Using the Typology to Define TOD Program Investments

Figure 22: TOD Place Type Clusters.
Figure 22: TOD Place Type Clusters
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The nine place types provide the first step in an investment strategy for the Metro TOD Program. However, many of the place types face similar challenges, and clusters of place types would benefit from similar investment strategies. To address this, the place types are grouped in three clusters that are commonly positioned for investments and implementation actions that could be administered by the TOD Program. The place type clusters are described in Figure 22. Each of the clusters is described below and illustrated with case examples from existing stations and corridors in the Portland region.

Plan and Partner Cluster

Plan and Partner transit communities are currently the lowest priority areas for direct investments in new developments, since these areas lack many of the key market and physical features needed to ensure that Metro TOD Program investments will leverage further investment or catalyze an emerging market. However, these are areas where the region has made important transit investments and long range planning is needed to ensure that the full value of these investments is captured in the future.

Place Types Included: Transit Related (Limited), Transit Adjacent (Limited), Transit Adjacent (Emerging)

Broad Investment Approach: Participate in station area and corridor planning efforts as they occur; work with local governments to encourage this type of planning; offer connections between local governments who have identified infrastructure or other non-development investments needed to support TOD, and other entities who may be able to help fund such needs.

Figure 23: Map of Plan & Partner stations and corridors.
Figure 23: Map of Plan & Partner stations and corridors
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Figure 24: Plan & Partner place types and identified stations.
Figure 24: Plan & Partner place types and identified stations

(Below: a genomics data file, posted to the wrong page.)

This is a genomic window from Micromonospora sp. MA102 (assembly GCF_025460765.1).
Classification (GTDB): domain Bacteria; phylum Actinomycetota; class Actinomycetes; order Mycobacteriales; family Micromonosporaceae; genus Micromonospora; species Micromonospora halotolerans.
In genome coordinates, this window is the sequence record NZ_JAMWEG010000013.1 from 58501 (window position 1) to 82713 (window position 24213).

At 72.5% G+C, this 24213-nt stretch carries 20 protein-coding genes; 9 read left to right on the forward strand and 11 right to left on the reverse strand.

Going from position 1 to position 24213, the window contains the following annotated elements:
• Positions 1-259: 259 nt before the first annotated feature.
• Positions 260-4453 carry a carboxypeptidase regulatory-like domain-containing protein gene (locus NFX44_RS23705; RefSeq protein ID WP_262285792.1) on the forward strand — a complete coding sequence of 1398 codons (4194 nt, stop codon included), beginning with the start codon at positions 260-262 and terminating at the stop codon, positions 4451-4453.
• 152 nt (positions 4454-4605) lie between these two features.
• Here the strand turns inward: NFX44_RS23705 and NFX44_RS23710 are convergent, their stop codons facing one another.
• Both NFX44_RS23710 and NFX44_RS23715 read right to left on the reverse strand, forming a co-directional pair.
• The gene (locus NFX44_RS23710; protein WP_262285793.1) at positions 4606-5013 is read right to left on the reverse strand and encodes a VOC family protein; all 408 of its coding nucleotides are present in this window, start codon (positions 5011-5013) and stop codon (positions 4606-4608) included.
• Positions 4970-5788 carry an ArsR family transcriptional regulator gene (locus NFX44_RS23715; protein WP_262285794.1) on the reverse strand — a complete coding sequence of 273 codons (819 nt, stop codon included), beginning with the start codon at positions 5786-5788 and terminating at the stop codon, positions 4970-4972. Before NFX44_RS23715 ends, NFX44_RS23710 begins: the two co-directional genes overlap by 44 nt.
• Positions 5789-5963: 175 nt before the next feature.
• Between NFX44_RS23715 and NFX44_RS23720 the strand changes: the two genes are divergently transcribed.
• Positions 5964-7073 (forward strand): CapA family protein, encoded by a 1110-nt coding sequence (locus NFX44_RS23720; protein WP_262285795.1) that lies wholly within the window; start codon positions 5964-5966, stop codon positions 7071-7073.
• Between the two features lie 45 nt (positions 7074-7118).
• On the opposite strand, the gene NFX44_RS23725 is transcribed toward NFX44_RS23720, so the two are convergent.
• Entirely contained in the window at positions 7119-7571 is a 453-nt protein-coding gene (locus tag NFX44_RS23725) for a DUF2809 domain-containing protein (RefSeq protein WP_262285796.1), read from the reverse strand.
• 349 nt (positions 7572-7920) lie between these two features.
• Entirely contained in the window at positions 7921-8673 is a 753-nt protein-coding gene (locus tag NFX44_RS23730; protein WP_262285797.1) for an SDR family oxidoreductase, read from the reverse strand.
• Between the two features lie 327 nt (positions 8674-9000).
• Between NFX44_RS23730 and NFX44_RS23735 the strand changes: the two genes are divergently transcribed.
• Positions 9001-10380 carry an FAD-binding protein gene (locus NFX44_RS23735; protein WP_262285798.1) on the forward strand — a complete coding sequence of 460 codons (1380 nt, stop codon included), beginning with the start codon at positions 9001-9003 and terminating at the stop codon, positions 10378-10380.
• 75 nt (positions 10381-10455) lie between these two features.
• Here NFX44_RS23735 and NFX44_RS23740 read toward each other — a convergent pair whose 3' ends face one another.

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Plan & Partner in a Corridor Segment: Middle Barbur (area outside of Downtown to Hwy 217)

Barbur Boulevard is a major arterial and part of historic interstate Highway 99, providing connections between downtown Portland, SW Portland neighborhoods and neighboring communities. Frequent bus route 12 serves this corridor. Barbur is a primary thoroughfare typified by automobile-oriented land uses. The central portion of the corridor is identified as a Plan and Partner area in the TOD typology. The well-established neighborhoods lining the corridor are characterized by large setbacks and streets designed for high speeds and low connectivity. Pedestrian access is limited due to a disconnected street grid and barriers such as I-5—which runs parallel to the corridor—and gaps in the sidewalk network. In order to elevate Barbur Boulevard to a walkable and well-served transit neighborhood, long-range corridor planning must integrate a more intense and efficient use of developable land with the transportation investments planned for the corridor—most notably high capacity transit. Being designated a transit corridor of regional significance, ODOT, the City of Portland, local residents, and businesses must take part in a visioning process to determine whether the primary land use and transportation goals surround mobility or access and placemaking. Metro’s key roles in the short term are planning support, providing technical assistance in association with upcoming corridor planning, and potentially funding station area planning.